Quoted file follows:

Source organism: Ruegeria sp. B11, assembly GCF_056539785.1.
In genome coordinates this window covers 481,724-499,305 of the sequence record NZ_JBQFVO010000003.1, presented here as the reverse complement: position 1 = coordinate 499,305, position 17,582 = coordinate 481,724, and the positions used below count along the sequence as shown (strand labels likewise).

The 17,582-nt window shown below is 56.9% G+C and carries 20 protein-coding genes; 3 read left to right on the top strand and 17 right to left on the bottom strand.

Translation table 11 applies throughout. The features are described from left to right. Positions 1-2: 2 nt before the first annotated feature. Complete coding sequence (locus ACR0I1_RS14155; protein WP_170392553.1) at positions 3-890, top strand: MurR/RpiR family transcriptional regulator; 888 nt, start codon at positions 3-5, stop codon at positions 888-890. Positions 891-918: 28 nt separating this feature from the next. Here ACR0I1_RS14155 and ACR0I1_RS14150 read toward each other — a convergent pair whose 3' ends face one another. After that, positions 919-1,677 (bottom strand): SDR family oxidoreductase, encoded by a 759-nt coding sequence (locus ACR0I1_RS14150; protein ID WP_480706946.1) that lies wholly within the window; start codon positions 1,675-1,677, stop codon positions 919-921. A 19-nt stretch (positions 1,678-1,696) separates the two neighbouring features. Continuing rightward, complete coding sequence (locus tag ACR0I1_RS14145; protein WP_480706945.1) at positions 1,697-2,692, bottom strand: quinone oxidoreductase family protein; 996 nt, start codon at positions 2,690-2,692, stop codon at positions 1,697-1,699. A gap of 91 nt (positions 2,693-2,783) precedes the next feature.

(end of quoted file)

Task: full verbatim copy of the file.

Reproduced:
Source organism: Ruegeria sp. B11, assembly GCF_056539785.1.
In genome coordinates this window covers 481,724-499,305 of the sequence record NZ_JBQFVO010000003.1, presented here as the reverse complement: position 1 = coordinate 499,305, position 17,582 = coordinate 481,724, and the positions used below count along the sequence as shown (strand labels likewise).

The 17,582-nt window shown below is 56.9% G+C and carries 20 protein-coding genes; 3 read left to right on the top strand and 17 right to left on the bottom strand.

Translation table 11 applies throughout. The features are described from left to right. Positions 1-2: 2 nt before the first annotated feature. Complete coding sequence (locus ACR0I1_RS14155; protein WP_170392553.1) at positions 3-890, top strand: MurR/RpiR family transcriptional regulator; 888 nt, start codon at positions 3-5, stop codon at positions 888-890. Positions 891-918: 28 nt separating this feature from the next. Here ACR0I1_RS14155 and ACR0I1_RS14150 read toward each other — a convergent pair whose 3' ends face one another. After that, positions 919-1,677 (bottom strand): SDR family oxidoreductase, encoded by a 759-nt coding sequence (locus ACR0I1_RS14150; protein ID WP_480706946.1) that lies wholly within the window; start codon positions 1,675-1,677, stop codon positions 919-921. A 19-nt stretch (positions 1,678-1,696) separates the two neighbouring features. Continuing rightward, complete coding sequence (locus tag ACR0I1_RS14145; protein WP_480706945.1) at positions 1,697-2,692, bottom strand: quinone oxidoreductase family protein; 996 nt, start codon at positions 2,690-2,692, stop codon at positions 1,697-1,699. A gap of 91 nt (positions 2,693-2,783) precedes the next feature.